I've been asked for years in publications, by strangers, by professors, by my family - "does it make you uncomfortable to be so vulnerable in your work?" My answer has always been the same; no. Though the subject of my work is often very personal and close to my heart, the way that I process situations that trouble me is to distance myself from them through photography. The distance allows me to understand the situation from a different perspective than my own, and it usually makes me feel as though I'm an outsider and able to handle things with a clearer head. This feeling hasn't changed in the last 8 years that I've been photographing myself, and I doubt that it ever will. It's the reason I think that photography is such a unique and empowering experience, because it ranges in the feelings it can provide the subject and it can heal through creation. It can also allow others to find their own meaning in the work that may be different from my own, and find something that speaks to their own experiences.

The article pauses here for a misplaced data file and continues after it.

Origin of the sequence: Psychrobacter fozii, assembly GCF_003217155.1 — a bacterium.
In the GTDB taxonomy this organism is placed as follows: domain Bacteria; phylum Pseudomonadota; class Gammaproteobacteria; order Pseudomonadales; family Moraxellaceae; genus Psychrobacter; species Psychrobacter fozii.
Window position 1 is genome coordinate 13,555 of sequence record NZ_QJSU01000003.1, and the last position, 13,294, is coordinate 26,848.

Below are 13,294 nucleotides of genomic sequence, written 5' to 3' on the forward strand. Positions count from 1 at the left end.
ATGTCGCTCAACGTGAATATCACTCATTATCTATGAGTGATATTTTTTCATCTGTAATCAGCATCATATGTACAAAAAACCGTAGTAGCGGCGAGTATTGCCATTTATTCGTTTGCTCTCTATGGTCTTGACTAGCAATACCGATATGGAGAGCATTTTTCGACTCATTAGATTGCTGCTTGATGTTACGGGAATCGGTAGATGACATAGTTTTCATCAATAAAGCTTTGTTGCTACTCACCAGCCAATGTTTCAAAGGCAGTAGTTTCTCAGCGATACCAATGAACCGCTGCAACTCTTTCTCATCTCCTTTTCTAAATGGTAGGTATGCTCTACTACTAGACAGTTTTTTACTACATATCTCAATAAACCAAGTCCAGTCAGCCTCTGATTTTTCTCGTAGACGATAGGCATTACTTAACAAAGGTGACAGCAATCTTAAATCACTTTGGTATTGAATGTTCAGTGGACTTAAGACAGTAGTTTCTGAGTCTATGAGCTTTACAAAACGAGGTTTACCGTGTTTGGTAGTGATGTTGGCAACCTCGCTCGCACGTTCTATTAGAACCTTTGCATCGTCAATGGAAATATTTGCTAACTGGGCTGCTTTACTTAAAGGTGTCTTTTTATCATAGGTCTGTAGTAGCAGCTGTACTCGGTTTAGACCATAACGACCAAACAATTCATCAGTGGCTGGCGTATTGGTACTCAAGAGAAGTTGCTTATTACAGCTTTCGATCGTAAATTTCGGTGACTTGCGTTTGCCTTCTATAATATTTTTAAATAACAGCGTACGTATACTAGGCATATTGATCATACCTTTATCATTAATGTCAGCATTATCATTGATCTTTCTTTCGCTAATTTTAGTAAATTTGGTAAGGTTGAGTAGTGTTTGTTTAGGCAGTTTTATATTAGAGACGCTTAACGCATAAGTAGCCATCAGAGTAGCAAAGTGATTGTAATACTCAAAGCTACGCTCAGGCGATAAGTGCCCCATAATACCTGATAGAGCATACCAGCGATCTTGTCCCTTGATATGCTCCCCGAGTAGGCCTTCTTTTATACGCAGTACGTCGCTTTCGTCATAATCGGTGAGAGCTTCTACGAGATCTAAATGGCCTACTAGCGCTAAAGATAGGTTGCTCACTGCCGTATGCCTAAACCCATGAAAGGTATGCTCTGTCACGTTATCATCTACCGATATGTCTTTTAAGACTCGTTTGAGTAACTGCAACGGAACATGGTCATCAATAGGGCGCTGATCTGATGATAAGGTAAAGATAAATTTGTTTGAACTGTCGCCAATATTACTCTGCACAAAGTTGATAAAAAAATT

My series Gray Space is a photographic journal of my visits going back home since I've moved out, and the state of my childhood bedroom now that I don't occupy it anymore. My bedroom is being used by my mom as a painting studio, as a storage unit by my childhood friend from down the block that I don't speak to anymore, and by my sister and her fiancé as a closet before they move into their first home. The exhibition is for my BFA thesis at The Sullivan Galleries, and it'll be closing on Friday - if you'd like to see the work in person before it closes, the hours are Monday-Saturday, 11am-6pm.